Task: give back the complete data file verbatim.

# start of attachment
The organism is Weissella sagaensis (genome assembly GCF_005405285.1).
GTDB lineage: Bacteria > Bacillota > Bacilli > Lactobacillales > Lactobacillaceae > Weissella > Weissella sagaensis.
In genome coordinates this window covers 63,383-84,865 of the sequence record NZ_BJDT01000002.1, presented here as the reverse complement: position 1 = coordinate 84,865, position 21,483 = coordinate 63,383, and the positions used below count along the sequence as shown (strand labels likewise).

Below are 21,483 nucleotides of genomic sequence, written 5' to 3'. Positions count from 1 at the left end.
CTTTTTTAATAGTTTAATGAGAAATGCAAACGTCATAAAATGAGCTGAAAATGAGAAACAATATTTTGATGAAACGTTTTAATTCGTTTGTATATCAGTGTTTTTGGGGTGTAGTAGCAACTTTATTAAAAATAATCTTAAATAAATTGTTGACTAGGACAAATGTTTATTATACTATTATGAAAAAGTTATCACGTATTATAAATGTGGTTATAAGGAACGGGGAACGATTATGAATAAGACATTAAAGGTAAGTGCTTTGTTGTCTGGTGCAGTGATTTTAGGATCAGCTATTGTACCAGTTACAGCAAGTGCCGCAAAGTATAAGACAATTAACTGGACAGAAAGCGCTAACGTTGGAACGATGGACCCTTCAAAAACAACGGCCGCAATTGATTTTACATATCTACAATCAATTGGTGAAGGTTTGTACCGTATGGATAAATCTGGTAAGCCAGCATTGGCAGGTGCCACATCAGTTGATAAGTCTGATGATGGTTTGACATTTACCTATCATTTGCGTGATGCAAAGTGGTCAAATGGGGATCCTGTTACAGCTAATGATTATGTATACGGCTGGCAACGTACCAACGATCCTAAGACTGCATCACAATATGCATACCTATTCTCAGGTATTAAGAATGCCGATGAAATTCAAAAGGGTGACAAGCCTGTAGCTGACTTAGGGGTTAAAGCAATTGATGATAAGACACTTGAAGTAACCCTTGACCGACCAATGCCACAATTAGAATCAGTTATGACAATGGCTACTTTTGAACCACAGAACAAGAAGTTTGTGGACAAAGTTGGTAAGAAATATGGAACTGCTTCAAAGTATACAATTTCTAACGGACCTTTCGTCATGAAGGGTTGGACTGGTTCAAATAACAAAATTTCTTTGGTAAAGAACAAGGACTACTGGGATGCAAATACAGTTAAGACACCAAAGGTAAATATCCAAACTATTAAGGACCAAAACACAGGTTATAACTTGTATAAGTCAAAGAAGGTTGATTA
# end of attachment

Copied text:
The organism is Weissella sagaensis (genome assembly GCF_005405285.1).
GTDB lineage: Bacteria > Bacillota > Bacilli > Lactobacillales > Lactobacillaceae > Weissella > Weissella sagaensis.
In genome coordinates this window covers 63,383-84,865 of the sequence record NZ_BJDT01000002.1, presented here as the reverse complement: position 1 = coordinate 84,865, position 21,483 = coordinate 63,383, and the positions used below count along the sequence as shown (strand labels likewise).

Below are 21,483 nucleotides of genomic sequence, written 5' to 3'. Positions count from 1 at the left end.
CTTTTTTAATAGTTTAATGAGAAATGCAAACGTCATAAAATGAGCTGAAAATGAGAAACAATATTTTGATGAAACGTTTTAATTCGTTTGTATATCAGTGTTTTTGGGGTGTAGTAGCAACTTTATTAAAAATAATCTTAAATAAATTGTTGACTAGGACAAATGTTTATTATACTATTATGAAAAAGTTATCACGTATTATAAATGTGGTTATAAGGAACGGGGAACGATTATGAATAAGACATTAAAGGTAAGTGCTTTGTTGTCTGGTGCAGTGATTTTAGGATCAGCTATTGTACCAGTTACAGCAAGTGCCGCAAAGTATAAGACAATTAACTGGACAGAAAGCGCTAACGTTGGAACGATGGACCCTTCAAAAACAACGGCCGCAATTGATTTTACATATCTACAATCAATTGGTGAAGGTTTGTACCGTATGGATAAATCTGGTAAGCCAGCATTGGCAGGTGCCACATCAGTTGATAAGTCTGATGATGGTTTGACATTTACCTATCATTTGCGTGATGCAAAGTGGTCAAATGGGGATCCTGTTACAGCTAATGATTATGTATACGGCTGGCAACGTACCAACGATCCTAAGACTGCATCACAATATGCATACCTATTCTCAGGTATTAAGAATGCCGATGAAATTCAAAAGGGTGACAAGCCTGTAGCTGACTTAGGGGTTAAAGCAATTGATGATAAGACACTTGAAGTAACCCTTGACCGACCAATGCCACAATTAGAATCAGTTATGACAATGGCTACTTTTGAACCACAGAACAAGAAGTTTGTGGACAAAGTTGGTAAGAAATATGGAACTGCTTCAAAGTATACAATTTCTAACGGACCTTTCGTCATGAAGGGTTGGACTGGTTCAAATAACAAAATTTCTTTGGTAAAGAACAAGGACTACTGGGATGCAAATACAGTTAAGACACCAAAGGTAAATATCCAAACTATTAAGGACCAAAACACAGGTTATAACTTGTATAAGTCAAAGAAGGTTGATTA